Trade Secrets and Competition

In the bustling craft brew transparenteconomy brewers are faced with new issues every day. One that recently came to my attention arises when the craft brewery’s brewmaster or head brewer decides to either start his own craft brewery, or go to work for another brewery. While this may not initially seem like a big deal, it gets much more complicated when that brewmaster or brewer is responsible for the creation of your flagship brew. The question arises: who owns the intellectual property rights to that brew? Of course, the brewery is going to say that they have been selling, distributing, and promoting the brew, so it must be theirs. On the other hand, the brewer is going to say that he created it, so it must be his. The truth is that determining who owns the intellectual property rights to the brew formula can get quite complicated, encompassing numerous factors. But it does not have to be.

With a booming industry such as craft brew, it is imperative that the appropriate precautions be taken to protect the craft brewery’s most lucrative asset: the beer itself. In order to protect a brew formula from being taken from your company and utilized by a competitor when one of your brewers, the creator of the formula or not, leaves the company, the formula must be treated as a trade secret. The California Uniform Trade Secrets Act (“UTSA”) defines a trade secret as:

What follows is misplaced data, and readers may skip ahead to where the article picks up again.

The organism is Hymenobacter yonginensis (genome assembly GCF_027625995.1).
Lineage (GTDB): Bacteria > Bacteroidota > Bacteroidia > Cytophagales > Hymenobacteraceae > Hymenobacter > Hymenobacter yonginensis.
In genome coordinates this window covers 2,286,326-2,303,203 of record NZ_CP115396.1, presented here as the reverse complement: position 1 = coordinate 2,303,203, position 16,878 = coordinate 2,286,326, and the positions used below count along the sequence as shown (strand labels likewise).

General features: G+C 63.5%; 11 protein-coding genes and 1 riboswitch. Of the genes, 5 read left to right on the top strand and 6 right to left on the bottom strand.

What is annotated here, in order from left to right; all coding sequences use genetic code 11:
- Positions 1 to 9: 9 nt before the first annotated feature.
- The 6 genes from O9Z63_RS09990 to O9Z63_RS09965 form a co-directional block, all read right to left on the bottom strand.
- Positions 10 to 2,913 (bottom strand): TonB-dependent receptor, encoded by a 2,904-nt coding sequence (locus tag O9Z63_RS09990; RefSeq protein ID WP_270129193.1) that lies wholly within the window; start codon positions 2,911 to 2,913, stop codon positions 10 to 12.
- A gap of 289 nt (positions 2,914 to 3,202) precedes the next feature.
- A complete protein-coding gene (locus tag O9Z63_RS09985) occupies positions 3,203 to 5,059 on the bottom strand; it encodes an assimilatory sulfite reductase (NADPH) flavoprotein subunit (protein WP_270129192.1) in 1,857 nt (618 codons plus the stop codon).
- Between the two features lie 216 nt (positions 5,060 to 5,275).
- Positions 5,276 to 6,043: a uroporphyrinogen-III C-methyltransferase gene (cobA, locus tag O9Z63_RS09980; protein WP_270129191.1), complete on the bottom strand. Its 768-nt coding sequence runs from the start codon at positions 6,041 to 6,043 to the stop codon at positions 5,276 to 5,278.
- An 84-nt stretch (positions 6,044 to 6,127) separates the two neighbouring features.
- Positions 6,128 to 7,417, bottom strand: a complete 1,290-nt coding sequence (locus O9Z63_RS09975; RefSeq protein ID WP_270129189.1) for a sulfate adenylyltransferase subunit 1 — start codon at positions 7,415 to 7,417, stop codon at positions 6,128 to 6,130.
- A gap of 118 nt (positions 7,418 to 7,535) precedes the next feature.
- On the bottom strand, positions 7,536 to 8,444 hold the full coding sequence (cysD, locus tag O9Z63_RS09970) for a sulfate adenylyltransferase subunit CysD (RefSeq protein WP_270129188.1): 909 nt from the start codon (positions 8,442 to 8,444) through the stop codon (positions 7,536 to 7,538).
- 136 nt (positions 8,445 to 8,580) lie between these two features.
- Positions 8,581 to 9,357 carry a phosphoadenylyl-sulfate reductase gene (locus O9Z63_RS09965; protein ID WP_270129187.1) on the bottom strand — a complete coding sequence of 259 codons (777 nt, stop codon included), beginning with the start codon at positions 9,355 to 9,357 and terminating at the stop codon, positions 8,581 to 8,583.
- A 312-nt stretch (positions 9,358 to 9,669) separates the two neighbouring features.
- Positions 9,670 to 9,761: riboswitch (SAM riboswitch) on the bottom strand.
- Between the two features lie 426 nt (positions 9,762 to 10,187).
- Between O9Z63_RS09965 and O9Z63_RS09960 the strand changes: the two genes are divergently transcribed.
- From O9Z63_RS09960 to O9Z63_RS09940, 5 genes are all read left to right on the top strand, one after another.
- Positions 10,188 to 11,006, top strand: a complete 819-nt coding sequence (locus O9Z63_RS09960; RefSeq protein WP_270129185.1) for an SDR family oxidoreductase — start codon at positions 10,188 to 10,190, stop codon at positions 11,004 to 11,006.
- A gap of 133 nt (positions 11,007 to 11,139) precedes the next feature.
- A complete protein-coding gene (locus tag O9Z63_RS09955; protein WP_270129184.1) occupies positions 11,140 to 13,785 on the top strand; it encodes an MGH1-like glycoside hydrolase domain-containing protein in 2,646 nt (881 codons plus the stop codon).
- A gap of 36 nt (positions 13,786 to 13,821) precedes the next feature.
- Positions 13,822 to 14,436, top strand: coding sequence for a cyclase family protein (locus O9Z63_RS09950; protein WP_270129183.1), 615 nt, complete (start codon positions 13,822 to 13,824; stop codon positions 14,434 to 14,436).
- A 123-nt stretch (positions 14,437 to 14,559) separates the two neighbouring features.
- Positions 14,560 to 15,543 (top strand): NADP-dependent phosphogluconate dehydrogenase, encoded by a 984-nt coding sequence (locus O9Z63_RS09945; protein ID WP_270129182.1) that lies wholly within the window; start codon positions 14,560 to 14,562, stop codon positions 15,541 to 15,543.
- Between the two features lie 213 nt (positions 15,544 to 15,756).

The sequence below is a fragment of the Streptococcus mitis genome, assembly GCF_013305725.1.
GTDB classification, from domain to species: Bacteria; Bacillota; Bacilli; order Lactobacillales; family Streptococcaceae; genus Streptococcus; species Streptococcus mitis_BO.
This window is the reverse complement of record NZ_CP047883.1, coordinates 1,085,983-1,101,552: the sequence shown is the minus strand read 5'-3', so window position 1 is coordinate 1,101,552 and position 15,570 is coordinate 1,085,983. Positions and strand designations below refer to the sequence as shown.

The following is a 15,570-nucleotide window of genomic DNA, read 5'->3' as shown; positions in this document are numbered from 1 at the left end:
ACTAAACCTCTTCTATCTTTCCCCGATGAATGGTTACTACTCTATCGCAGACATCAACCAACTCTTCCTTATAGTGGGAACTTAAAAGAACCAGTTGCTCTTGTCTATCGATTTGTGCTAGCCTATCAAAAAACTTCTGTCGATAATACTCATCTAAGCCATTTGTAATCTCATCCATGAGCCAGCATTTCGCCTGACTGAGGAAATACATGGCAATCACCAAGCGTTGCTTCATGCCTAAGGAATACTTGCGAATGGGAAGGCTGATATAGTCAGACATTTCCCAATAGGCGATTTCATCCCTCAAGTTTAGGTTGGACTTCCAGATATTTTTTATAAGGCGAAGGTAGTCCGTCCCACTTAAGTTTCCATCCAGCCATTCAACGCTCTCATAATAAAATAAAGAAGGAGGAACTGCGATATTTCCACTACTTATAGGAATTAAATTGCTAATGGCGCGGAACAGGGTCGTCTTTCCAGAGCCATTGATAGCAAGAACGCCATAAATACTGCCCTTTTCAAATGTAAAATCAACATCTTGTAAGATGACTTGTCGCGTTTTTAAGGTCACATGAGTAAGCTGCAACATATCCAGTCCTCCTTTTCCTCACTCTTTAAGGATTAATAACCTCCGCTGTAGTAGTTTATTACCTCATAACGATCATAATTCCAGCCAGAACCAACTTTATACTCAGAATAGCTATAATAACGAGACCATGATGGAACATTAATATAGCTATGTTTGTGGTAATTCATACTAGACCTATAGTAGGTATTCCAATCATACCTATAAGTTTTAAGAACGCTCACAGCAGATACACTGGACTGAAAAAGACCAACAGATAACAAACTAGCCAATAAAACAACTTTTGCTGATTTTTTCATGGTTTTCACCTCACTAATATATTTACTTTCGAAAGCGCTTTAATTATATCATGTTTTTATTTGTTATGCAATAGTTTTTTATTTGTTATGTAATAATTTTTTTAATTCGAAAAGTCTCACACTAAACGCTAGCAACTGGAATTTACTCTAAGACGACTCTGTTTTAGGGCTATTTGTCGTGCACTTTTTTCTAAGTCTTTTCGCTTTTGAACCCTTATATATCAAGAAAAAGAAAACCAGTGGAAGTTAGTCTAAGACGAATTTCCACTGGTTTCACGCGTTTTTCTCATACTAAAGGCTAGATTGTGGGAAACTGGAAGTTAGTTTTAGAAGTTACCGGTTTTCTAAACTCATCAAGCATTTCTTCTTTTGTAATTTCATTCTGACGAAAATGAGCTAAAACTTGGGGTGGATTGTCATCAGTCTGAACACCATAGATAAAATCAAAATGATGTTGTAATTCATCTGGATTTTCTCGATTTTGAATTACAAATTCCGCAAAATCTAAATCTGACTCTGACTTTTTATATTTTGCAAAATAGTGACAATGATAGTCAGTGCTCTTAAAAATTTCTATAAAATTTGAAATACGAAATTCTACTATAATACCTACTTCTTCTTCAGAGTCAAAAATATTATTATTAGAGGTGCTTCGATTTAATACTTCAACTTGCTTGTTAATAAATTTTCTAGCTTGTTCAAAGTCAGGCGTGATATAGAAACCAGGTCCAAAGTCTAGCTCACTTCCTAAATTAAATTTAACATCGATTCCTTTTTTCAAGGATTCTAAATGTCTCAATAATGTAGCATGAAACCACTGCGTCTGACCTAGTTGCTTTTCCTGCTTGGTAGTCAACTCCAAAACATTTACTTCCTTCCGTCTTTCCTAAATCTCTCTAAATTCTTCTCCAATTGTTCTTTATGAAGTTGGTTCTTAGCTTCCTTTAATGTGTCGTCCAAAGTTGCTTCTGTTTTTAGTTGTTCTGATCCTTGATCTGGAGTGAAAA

information, including a formula, pattern, compilation, program, device, method, or technique, or process, that:
(1) derives independent economic value, actual or potential, from not being generally known to the public, or to other persons who can obtain economic value from its disclosure or use; and
(2) is the subject of efforts that are reasonable under the circumstances to maintain its secrecy.


Continue Reading Hey, that’s my beer! I think…

Summary of Program

Companies and their employees widely use social media in their daily business activities.  These networking sites are used by employees to communicate with one another as well as current and potential customers.  However, the use of social media may occasionally adversely impact an employer’s business or present other legal risks.  What should

The use of “No Rehire” Provisions in settlement agreements between employers and their former employees allow employers to protect themselves against “boomerang” lawsuits.  For instance, a former employee who claims he/she was terminated because of discrimination would be prevented from later submitting a new job application and then suing the employer again claiming he/she was not hired because of discrimination.  This common provision is basically an agreement by the employee that in exchange for consideration, usually the payment of a sum of money, he/she will dismiss their claims against the employer and will contractually agree not to seek to be rehired.  A recent decision from a panel of judges in the Ninth Circuit, however, has called the “No Rehire” provisions into question as possibly violating section 16600 of the Business and Professions Code.James-Kachmar-08_web